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Despite having poorer health outcomes than their urban counterparts, rural New Zealanders are considerably less likely to be admitted to hospital, a University of Otago-led study has found.

Published in the New Zealand Medical Journal, it is the first time large rural-urban differences have been demonstrated in utilisation of hospital services in the country.

Garry Nixon image
Professor Garry Nixon.

Lead author Professor Garry Nixon, Head of Rural Section in Otago’s Department of General Practice and Rural Health, says the results are surprising given rural New Zealanders have poorer health outcomes, including higher preventable mortality rates.

“The problem is even greater for our most remote communities.

“Despite the poorest health outcomes, highest levels of socioeconomic deprivation and the highest proportion of Māori residents, these areas have the lowest hospital admission rates and lowest utilisation of other hospital services such as emergency departments, specialist clinics and allied health services,” he says.

The findings also go against the pattern seen in similar countries – in Australia and Canada, the poorer health status and lack of access to primary care services results in higher hospital admissions for residents of rural areas.

“It’s unclear why this is not also the case in New Zealand, raising the possibility of poorer access to hospital services for rural communities.”

The study used hospitalisation, allied health, emergency department and specialist outpatient data from 2014 to 2018, along with Census information, to calculate hospital utilisation rates for residents in the two urban and three rural categories.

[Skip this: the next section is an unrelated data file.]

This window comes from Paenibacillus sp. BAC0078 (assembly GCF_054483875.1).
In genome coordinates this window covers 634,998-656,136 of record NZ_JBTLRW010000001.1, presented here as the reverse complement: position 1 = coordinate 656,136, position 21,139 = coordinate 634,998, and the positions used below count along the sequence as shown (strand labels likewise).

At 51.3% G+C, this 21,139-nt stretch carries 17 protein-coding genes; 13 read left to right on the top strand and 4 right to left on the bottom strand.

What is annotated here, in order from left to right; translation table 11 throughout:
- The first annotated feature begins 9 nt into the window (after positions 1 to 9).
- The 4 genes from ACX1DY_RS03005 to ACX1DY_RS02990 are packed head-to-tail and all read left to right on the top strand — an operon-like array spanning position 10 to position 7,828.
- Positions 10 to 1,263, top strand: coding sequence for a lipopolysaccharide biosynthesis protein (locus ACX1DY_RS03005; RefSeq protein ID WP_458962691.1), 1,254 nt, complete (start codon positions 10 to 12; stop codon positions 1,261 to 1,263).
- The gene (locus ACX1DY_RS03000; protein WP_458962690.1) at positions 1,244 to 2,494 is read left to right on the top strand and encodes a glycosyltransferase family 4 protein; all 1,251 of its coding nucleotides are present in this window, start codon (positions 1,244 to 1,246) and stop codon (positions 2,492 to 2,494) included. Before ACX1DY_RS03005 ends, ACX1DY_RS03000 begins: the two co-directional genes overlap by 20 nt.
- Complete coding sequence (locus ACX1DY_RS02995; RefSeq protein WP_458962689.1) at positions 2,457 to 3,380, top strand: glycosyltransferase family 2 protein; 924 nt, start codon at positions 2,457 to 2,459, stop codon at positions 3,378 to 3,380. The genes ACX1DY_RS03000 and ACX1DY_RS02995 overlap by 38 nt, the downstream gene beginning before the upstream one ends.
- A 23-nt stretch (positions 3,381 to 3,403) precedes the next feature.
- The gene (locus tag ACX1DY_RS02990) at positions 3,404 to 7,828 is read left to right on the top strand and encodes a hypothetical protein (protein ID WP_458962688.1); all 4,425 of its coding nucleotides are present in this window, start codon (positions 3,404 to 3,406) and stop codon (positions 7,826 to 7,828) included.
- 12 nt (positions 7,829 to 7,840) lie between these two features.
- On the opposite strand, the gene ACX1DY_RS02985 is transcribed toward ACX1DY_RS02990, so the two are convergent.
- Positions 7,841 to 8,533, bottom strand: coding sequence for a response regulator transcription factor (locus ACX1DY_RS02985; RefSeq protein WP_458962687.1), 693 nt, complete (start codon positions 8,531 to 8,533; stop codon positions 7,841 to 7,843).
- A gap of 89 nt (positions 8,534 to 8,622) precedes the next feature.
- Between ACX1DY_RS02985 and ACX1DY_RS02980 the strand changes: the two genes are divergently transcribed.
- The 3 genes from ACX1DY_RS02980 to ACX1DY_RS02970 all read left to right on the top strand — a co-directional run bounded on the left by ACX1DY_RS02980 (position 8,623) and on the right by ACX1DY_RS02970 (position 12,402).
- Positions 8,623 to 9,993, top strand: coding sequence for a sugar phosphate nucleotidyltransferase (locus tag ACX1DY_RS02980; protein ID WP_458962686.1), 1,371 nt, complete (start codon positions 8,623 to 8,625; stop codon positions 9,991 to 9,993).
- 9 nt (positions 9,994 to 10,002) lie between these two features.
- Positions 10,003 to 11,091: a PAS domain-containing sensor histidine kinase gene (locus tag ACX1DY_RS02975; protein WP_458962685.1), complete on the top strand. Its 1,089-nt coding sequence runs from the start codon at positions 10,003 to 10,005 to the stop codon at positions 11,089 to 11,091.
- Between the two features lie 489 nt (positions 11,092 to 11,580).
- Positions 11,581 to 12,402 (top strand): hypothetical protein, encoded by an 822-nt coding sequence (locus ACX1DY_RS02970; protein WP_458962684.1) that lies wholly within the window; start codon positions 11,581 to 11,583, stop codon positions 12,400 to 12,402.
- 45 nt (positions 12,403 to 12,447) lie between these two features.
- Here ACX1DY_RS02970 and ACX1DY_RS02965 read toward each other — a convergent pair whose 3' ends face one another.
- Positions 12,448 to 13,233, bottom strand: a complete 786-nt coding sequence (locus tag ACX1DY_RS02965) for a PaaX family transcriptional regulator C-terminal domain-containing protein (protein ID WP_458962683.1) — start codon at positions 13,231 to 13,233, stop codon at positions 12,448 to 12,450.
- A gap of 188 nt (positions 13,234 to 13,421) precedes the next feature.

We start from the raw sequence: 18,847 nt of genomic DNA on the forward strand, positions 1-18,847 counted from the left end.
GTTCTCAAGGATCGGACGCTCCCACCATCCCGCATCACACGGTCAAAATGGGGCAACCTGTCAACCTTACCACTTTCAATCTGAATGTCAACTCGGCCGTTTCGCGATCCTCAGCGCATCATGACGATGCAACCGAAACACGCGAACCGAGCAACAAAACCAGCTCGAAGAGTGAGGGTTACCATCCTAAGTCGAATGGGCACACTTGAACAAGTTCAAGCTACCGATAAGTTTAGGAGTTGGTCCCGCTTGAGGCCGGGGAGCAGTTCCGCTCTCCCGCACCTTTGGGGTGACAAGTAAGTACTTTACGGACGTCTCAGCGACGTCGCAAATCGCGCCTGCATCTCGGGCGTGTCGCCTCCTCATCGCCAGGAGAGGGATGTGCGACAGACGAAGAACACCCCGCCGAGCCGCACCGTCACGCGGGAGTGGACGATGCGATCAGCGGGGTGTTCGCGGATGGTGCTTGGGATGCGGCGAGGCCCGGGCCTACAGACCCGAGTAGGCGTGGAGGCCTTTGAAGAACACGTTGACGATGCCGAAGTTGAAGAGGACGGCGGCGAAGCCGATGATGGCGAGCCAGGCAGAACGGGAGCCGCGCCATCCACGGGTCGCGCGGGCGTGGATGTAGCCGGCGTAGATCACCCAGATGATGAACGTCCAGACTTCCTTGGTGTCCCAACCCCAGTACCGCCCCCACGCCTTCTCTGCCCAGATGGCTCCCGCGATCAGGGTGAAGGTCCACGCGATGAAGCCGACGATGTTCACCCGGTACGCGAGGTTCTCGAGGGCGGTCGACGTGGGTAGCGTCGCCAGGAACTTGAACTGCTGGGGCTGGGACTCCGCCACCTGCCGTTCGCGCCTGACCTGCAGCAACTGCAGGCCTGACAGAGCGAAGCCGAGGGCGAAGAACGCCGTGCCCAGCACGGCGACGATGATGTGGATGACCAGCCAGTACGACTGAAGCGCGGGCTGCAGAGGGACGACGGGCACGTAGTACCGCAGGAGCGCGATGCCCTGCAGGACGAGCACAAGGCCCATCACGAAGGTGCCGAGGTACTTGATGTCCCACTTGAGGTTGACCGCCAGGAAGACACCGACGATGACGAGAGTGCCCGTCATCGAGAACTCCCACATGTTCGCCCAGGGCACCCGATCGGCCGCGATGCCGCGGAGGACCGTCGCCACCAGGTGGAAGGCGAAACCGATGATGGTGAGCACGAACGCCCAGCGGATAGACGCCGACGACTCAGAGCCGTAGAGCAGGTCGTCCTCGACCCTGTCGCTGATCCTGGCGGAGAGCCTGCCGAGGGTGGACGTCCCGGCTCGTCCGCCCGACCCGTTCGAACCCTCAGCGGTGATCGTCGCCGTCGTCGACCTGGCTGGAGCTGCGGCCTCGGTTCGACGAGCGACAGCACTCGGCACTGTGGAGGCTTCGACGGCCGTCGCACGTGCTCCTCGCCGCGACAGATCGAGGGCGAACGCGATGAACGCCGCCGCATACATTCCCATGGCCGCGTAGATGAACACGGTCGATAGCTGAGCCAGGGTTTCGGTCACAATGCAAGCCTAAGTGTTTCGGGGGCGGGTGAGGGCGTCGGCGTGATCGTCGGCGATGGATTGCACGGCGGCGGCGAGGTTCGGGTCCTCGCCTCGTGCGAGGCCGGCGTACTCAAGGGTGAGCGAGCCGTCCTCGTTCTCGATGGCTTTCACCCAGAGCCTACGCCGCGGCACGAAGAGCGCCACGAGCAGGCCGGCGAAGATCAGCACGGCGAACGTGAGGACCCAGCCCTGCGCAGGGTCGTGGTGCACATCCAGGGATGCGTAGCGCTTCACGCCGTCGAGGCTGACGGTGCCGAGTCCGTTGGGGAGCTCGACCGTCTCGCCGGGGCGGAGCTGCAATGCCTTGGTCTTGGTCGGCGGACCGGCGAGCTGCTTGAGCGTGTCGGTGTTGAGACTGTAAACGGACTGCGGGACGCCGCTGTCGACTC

The researchers found, overall, regional centres had the highest hospitalisation rates, and rural areas the lowest.

Relative to their urban peers, rural people had lower all-cause, cardiovascular, mental health, and ambulatory sensitive hospitalisation rates.

Those living in the most remote communities had the lowest rates of specialist outpatient and emergency department attendance, an effect that was accentuated for Māori.

Professor Nixon believes there needs to be better monitoring of healthcare utilisation to help reduce these inequities.

“This is not only between regions as has been the case in the past – like the post code lottery – but also between neighbouring rural and urban areas. Accurate data is needed to provide evidence for policy and health service planning.”

He believes the important role of rural hospitals have in reducing these disparities also needs to be acknowledged.

“In recent decades they have received little attention by the larger health service and are in need of specific strategy and funding models that ensure their sustainability,” he says.

In addition to utilisation of hospital services, the researchers believe primary care access and utilisation are an important part of the rural-urban equity puzzle. Since New Zealand currently lacks a nationally consistent primary care dataset, the researchers plan to explore this when data is available.

Publication details:

Rural–urban variation in the utilisation of publicly funded healthcare services: an age-stratified population-level observational study

Garry Nixon, Gabrielle Davie, Jesse Whitehead, Rory Michael Miller, Brandon de Graaf, Talis Liepins, Ross Lawrenson, Sue Crengle

New Zealand Medical Journal (23 February, 2024 edition)

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